Publications Database

Welcome to the new Schulich Peer-Reviewed Publication Database!

The database is currently in beta-testing and will be updated with more features as time goes on. In the meantime, stakeholders are free to explore our faculty’s numerous works. The left-hand panel affords the ability to search by the following:

  • Faculty Member’s Name;
  • Area of Expertise;
  • Whether the Publication is Open-Access (free for public download);
  • Journal Name; and
  • Date Range.

At present, the database covers publications from 2012 to 2020, but will extend further back in the future. In addition to listing publications, the database includes two types of impact metrics: Altmetrics and Plum. The database will be updated annually with most recent publications from our faculty.

If you have any questions or input, please don’t hesitate to get in touch.


Search Results

McMillan, C.J. (2016). "Old Wine in New Bottles: Docility, Attention Scarcity and Knowledge Management", Journal of Knowledge Management, 20(6), 1353-1372.

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Purpose: This paper aims to address the nature of docility in organizations, its practical role in attention scarcity and knowledge diffusion in complex organizations and the management implications for organizational learning and innovation to improve knowledge management.

Design/methodology/approach: This paper examines knowledge organizations from the perspective of human resource strategies, their role in information abundance and attention scarcity and techniques to enhance docility mechanisms at different levels of the organization to increase innovation and performance.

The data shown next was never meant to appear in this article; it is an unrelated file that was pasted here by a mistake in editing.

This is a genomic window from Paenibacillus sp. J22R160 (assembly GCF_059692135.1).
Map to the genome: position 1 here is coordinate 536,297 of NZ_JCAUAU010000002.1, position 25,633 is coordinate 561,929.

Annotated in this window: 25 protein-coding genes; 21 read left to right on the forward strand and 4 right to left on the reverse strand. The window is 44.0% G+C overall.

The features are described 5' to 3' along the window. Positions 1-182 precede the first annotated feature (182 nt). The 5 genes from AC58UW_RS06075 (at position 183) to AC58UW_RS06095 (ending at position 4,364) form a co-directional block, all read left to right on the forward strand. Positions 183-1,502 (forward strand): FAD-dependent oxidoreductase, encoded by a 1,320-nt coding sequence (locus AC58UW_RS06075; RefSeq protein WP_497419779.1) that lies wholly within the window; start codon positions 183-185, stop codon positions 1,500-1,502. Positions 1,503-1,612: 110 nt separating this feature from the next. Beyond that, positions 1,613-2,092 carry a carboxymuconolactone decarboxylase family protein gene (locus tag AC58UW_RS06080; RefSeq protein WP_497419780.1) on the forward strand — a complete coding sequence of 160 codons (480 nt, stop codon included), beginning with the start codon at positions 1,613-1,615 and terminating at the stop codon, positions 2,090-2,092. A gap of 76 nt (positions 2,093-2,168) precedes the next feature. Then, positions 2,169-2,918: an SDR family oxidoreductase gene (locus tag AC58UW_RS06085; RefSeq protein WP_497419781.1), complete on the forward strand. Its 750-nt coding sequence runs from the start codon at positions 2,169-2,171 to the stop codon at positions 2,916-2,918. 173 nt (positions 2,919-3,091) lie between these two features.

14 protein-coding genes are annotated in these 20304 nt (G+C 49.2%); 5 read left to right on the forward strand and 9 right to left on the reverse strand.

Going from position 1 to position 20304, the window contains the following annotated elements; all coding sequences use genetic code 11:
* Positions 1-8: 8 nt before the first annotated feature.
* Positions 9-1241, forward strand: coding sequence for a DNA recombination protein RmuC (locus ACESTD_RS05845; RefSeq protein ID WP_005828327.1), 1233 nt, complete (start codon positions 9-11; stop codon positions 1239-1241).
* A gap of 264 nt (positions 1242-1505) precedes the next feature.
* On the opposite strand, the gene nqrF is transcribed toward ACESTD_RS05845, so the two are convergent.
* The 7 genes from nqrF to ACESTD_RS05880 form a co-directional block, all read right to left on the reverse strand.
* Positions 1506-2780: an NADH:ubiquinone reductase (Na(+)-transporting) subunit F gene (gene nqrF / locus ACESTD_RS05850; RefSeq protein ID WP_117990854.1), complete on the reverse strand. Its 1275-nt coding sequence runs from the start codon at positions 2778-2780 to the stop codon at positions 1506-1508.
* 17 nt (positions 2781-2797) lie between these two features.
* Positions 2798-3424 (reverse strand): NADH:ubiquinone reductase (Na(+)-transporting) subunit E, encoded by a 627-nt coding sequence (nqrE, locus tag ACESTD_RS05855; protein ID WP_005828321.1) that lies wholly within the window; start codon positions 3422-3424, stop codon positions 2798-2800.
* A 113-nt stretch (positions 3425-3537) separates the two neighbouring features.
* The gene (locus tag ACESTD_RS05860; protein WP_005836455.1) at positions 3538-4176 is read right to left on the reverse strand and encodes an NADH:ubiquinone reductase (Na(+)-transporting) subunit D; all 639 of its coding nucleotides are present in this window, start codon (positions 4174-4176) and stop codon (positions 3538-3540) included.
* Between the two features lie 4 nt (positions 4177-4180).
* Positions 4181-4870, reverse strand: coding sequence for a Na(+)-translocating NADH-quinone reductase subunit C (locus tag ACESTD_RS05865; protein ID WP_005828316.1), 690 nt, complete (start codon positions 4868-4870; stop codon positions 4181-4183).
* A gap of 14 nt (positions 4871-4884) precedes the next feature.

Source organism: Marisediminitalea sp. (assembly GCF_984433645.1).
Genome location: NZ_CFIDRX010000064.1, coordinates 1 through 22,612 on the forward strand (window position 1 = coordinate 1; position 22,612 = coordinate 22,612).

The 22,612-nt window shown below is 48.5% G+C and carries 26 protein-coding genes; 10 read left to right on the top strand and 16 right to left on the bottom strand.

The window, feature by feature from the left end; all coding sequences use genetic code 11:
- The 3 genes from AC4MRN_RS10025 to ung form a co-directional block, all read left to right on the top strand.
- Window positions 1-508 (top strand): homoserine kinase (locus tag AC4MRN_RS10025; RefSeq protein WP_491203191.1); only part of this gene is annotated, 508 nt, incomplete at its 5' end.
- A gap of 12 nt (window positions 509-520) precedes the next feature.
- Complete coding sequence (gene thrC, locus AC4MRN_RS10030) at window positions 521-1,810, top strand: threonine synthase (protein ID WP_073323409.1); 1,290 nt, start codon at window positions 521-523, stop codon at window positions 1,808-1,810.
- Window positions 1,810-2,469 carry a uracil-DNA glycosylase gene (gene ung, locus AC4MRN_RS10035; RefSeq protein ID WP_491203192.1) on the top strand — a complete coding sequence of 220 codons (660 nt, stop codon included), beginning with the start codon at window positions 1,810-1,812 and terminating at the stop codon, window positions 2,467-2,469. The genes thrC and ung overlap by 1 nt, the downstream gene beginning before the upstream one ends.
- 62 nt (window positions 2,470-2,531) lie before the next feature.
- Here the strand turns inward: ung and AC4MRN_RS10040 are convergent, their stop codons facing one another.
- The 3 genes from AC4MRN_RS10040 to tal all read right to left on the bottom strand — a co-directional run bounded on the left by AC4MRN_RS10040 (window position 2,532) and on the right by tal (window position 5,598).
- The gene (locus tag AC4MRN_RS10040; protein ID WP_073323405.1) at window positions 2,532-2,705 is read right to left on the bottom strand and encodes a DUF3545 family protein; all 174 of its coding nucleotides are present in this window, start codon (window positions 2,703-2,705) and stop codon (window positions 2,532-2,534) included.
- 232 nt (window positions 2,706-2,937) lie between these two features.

Findings: This paper, in reviewing the organization literature on attention scarcity, addresses the shortage of studies linking the need for docility – the desire to learn from workers and the desire to teach – in personnel practices of knowledge firms, where intense social interaction, social feedback and social learning are the norms.

Practical implications: Knowledge management – scanning, creation, coordination, interpreting, transfer and integration – may well be the basis of competitive advantage, based on human resource strategies to mobilize explicit and tacit knowledge via docility mechanisms, including mentoring, teamwork, coaching and deep collaboration.
Originality/value: Decades ago, Herbert A. Simon introduced this new concept, docility, which is now central to knowledge organizations that face information abundance and attention scarcity. Knowledge organizations require tools of docility to align human resource strategies to both strategic management and operational functions to enhance teaching and learning in design structures that are time-constrained.